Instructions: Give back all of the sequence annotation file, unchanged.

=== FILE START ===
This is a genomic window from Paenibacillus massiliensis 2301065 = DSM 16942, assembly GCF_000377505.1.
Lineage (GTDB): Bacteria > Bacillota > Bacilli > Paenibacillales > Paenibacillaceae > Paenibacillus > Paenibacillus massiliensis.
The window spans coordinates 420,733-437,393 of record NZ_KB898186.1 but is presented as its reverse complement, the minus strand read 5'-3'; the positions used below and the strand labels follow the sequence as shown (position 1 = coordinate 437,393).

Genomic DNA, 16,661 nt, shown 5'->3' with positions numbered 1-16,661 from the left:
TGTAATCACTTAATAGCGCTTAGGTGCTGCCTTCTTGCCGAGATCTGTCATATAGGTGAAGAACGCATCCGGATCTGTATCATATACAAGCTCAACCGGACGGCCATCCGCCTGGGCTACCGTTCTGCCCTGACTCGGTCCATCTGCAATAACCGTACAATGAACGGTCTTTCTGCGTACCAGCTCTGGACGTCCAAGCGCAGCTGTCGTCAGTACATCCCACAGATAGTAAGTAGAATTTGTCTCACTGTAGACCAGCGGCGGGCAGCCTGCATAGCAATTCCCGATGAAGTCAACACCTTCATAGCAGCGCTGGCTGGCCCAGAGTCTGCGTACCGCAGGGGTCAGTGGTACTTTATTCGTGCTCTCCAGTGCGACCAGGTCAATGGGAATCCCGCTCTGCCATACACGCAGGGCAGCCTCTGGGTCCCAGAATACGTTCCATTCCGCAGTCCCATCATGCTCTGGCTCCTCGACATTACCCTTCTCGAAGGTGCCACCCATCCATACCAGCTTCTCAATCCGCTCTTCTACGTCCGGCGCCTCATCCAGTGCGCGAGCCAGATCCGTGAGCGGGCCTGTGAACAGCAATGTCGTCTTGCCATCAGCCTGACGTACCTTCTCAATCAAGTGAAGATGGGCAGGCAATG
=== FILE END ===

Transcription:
This is a genomic window from Paenibacillus massiliensis 2301065 = DSM 16942, assembly GCF_000377505.1.
Lineage (GTDB): Bacteria > Bacillota > Bacilli > Paenibacillales > Paenibacillaceae > Paenibacillus > Paenibacillus massiliensis.
The window spans coordinates 420,733-437,393 of record NZ_KB898186.1 but is presented as its reverse complement, the minus strand read 5'-3'; the positions used below and the strand labels follow the sequence as shown (position 1 = coordinate 437,393).

Genomic DNA, 16,661 nt, shown 5'->3' with positions numbered 1-16,661 from the left:
TGTAATCACTTAATAGCGCTTAGGTGCTGCCTTCTTGCCGAGATCTGTCATATAGGTGAAGAACGCATCCGGATCTGTATCATATACAAGCTCAACCGGACGGCCATCCGCCTGGGCTACCGTTCTGCCCTGACTCGGTCCATCTGCAATAACCGTACAATGAACGGTCTTTCTGCGTACCAGCTCTGGACGTCCAAGCGCAGCTGTCGTCAGTACATCCCACAGATAGTAAGTAGAATTTGTCTCACTGTAGACCAGCGGCGGGCAGCCTGCATAGCAATTCCCGATGAAGTCAACACCTTCATAGCAGCGCTGGCTGGCCCAGAGTCTGCGTACCGCAGGGGTCAGTGGTACTTTATTCGTGCTCTCCAGTGCGACCAGGTCAATGGGAATCCCGCTCTGCCATACACGCAGGGCAGCCTCTGGGTCCCAGAATACGTTCCATTCCGCAGTCCCATCATGCTCTGGCTCCTCGACATTACCCTTCTCGAAGGTGCCACCCATCCATACCAGCTTCTCAATCCGCTCTTCTACGTCCGGCGCCTCATCCAGTGCGCGAGCCAGATCCGTGAGCGGGCCTGTGAACAGCAATGTCGTCTTGCCATCAGCCTGACGTACCTTCTCAATCAAGTGAAGATGGGCAGGCAATG